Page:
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The Broome Park estate initially included the large Mansion House, the smaller Elham House and surrounding grounds. The Mansion House and a significant proportion of the surrounding grounds, referred to as ‘the Park’ in the judgment – were redeveloped into a timeshare and leisure complex. As a result of the early success of this redevelopment, Elham House and adjoining land were also redeveloped as timeshare properties known as Regency Villas. In 1981 the developer, through a series of transactions, transferred the freehold of Regency Villas to a trust operated by Barclays Bank, to be held for the benefit of the members of the Regency Villas Owners Club (RVOC). This transfer included a ‘facilities grant’ of rights including free use of the sporting and recreational facilities within the Park. The freehold was later transferred to a new owner, Regency Villas Title Ltd (RVTL).

The original transfer in 1981 also contained a covenant by the developer to maintain the sporting and recreational facilities within the wider park, although as a ‘positive’ covenant unsupported by a leasehold structure it did not bind the developer’s successors in title. Over time, as a result of a lack of investment, many of the facilities were closed even though a new indoor pool had been built in the Mansion House.

From about 1983 onwards until the end of 2011, RVOC made periodic voluntary payments on behalf of the Regency Villas timeshare owners to the owners of the Park towards the cost of maintaining the facilities. From 2012 onwards, individual timeshare owners were charged fees from time to time for the use of specific facilities, which they paid, notwithstanding the fact that it had been agreed they were entitled to the use of those facilities free of charge.

In 2015, the Mansion House was temporarily closed for refurbishment, before reopening as a hotel. RVTL, together with some members of the RVOC, initiated proceedings, claiming that they were entitled to use of all the sporting and recreational facilities at the site free of charge by virtue of an easement (the right to cross or otherwise use someone else’s land for a specified purpose). They also sought return of any sums paid by them or on their behalf by the RVOC since 2008 for the use of these facilities. The owners of the hotel denied that any such easement existed in relation to the facilities.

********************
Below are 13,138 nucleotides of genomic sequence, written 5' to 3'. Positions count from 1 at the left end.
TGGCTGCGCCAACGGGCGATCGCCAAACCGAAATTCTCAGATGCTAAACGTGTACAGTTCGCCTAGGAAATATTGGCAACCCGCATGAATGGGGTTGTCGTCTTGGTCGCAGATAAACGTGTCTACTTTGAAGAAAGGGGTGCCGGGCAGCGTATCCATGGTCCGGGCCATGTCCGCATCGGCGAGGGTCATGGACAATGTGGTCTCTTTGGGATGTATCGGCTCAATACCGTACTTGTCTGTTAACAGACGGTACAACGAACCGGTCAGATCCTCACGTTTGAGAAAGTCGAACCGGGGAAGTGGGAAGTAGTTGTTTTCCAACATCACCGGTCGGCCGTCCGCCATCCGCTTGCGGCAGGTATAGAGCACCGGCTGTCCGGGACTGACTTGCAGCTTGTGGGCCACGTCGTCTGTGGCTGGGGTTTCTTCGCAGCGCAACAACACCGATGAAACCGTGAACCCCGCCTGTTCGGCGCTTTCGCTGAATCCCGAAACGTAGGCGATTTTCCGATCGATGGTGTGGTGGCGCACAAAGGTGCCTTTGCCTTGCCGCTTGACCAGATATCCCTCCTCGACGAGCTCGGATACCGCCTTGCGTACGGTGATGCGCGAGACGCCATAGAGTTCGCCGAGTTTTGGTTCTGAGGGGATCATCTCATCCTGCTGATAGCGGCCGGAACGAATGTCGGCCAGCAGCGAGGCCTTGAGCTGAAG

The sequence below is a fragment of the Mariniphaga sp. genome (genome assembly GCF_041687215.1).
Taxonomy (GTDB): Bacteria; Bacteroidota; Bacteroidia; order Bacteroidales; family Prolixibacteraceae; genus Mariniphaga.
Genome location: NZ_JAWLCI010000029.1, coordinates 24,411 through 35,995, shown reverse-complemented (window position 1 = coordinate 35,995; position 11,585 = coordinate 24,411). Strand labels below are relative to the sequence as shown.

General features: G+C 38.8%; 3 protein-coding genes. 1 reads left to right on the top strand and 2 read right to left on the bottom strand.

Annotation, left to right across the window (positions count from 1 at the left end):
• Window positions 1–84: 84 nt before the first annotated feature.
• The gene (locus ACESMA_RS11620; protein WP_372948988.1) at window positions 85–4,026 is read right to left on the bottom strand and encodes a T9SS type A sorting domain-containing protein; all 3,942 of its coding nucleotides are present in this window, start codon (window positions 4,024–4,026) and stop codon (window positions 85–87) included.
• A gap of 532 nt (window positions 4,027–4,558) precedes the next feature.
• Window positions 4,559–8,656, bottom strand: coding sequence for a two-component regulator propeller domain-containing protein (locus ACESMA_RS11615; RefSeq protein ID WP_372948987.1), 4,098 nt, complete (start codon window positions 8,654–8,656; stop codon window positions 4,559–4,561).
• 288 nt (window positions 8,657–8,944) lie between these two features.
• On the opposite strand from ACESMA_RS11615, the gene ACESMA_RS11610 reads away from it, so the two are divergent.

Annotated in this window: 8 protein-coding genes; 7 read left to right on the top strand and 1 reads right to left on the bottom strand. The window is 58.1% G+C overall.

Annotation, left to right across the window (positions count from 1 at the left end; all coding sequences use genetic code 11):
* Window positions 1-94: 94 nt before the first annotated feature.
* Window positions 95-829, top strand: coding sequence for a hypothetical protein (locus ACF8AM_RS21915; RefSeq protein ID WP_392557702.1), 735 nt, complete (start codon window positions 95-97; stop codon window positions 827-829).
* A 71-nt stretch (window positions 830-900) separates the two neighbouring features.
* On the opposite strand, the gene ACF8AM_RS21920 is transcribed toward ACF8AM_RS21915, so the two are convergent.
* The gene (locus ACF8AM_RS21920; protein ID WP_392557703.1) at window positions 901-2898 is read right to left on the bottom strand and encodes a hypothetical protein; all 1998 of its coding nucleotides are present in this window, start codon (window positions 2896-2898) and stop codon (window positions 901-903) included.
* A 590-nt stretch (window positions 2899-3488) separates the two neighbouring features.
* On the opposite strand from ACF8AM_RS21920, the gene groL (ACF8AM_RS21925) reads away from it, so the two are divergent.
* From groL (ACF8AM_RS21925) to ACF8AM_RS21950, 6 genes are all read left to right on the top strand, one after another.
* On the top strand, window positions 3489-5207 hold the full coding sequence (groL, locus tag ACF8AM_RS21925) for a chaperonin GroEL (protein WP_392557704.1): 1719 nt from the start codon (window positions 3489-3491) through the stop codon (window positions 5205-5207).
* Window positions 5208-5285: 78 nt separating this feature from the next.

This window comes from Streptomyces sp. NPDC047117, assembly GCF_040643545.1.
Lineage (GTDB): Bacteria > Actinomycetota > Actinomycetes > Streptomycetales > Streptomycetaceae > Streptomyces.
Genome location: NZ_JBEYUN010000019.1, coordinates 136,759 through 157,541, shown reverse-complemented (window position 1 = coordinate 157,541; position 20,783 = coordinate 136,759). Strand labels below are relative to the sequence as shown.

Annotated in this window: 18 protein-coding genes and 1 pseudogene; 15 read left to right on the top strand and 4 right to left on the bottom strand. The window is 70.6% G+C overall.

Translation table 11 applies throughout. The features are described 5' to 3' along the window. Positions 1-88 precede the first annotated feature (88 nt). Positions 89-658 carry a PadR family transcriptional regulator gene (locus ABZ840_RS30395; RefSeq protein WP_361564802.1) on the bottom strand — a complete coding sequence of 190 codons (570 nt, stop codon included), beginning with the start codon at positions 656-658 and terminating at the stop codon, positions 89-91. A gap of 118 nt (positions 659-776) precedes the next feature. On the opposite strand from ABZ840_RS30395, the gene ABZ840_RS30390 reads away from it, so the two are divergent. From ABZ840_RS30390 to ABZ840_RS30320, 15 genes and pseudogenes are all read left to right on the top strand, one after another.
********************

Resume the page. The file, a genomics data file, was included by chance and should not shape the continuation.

The Supreme Court, by a majority of four judges to one, has now confirmed that the grant to use the facilities was classed as an easement, upholding an earlier decision by the High Court. It partially overturned the Court of Appeal’s judgment in the case, which had found that the timeshare owners had no rights in relation to the facilities inside the Mansion House. The Supreme Court’s judgment included discussion of whether the leading case on easements, the Court of Appeal’s 1956 judgment in Re Ellenborough Park, covers the grant of recreational or sporting rights. The Supreme Court concluded that it did, provided that the four conditions set out in that judgment were met;

  • There must be identifiable dominant and servient pieces of land
  • The right must ‘accommodate’ or benefit the dominant land
  • The dominant and servient land must be owned by different people
  • The right must be sufficiently clear and certain as to be capable of forming the subject matter of a grant

The Supreme Court also restored the High Court judge’s decision requiring the owners of the Park to refund any payments made by the timeshare owners, or on their behalf by the RVOC, for use of the facilities since 2012. The High Court found that they were not entitled to a refund of the payments made between 2008 and 2011, as these payments had been made by agreement rather than under protest.

Cross confirmed that

“The decision is particularly helpful in the context of the recent trend for recreational or leisure facilities to be incorporated within a residential or mixed use development and the government’s desire to ban the sale of leasehold homes as, up until now, the leasehold structure had been the best way of ensuring that the grant of recreational and sporting rights was enforceable by successors in title,”

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